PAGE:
One of the most frequent and worst request I receive is for anti-diarrhea pills for babies.  This usually comes after the second of third day of diarrhea.  I do not give the pills, as stopping the diarrhea and keeping the parasitic infection in the baby can be as harmful as the dehydration.  I explain about giving the baby only purified water and food that is not contaminated.  I also have powdered re-hydration mixes that they may try.  My best advice is for them to take the baby to the hospital in Leticia if he or she does not improve.  However, they will only do this at the last moment when it seems eminent that the baby will die.  The trip to Leticia is very expensive for them.

During my last three months of  living in La Libertad three people have died.  One person committed suicide after a fight with his wife.  This incident also involved alcohol.  He left behind his wife and five children.  This was two days before Christmas. The second death involved a 70 year old man.  He had untreated stomach cancer.

The third death was the strangest of the three.  A 30 year old man came down with a weakness on one side of his body.  He continued to loose strength, and weight, over a period of five month.  He received treatment in Bogota, where they found and removed a parasite from his brain.  His health continued to decline, and the doctors could not find the reason.  He was our neighbor, living next to the project's guesthouse.  He died at 1:10 at night, during the middle of a huge thunder and rain storm.  The man left behind a wife and two small children.  One of the children is Andres, the boy mentioned in this story.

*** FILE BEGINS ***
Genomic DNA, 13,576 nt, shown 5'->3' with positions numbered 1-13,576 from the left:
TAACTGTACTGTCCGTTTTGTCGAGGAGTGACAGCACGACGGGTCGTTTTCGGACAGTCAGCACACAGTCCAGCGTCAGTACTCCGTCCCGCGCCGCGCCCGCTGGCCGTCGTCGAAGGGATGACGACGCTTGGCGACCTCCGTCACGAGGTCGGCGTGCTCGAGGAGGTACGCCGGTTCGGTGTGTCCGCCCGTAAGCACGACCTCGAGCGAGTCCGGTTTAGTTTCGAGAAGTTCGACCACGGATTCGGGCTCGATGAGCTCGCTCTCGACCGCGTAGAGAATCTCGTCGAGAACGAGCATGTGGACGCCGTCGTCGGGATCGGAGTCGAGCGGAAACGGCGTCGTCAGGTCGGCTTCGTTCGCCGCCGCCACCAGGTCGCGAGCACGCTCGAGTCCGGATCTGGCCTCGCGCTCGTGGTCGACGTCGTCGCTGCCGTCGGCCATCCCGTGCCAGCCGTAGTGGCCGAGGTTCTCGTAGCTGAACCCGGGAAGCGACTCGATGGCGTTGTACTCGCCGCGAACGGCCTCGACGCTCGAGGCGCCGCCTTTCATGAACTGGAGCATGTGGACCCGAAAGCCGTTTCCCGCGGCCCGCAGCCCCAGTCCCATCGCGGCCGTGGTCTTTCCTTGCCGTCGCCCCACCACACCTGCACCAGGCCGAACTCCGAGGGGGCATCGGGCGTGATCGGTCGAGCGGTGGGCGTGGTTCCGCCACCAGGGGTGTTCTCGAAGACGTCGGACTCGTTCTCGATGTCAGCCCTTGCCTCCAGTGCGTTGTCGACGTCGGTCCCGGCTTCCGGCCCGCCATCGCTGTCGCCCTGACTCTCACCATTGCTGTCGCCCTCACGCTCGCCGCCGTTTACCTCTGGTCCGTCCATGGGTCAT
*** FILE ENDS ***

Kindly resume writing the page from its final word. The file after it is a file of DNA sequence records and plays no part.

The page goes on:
Tuesday, March 10, 2015

A new project boat

We have a new boat!  Our boat was hand-made in Peru, of wood.  It is about 21 feet long and has high sides.  While it is slightly tipsy when getting in and out, it is very stable and rides high when loaded and under power.  We modified it by placing side benches and a roof.  The roof keeps off the worst of the rain and sun.  It is painted in oil-based paint to preserve the wood.  A light-weight, rot-resistant wood was used for its construction.  We hope to get at least three years of use from the boat.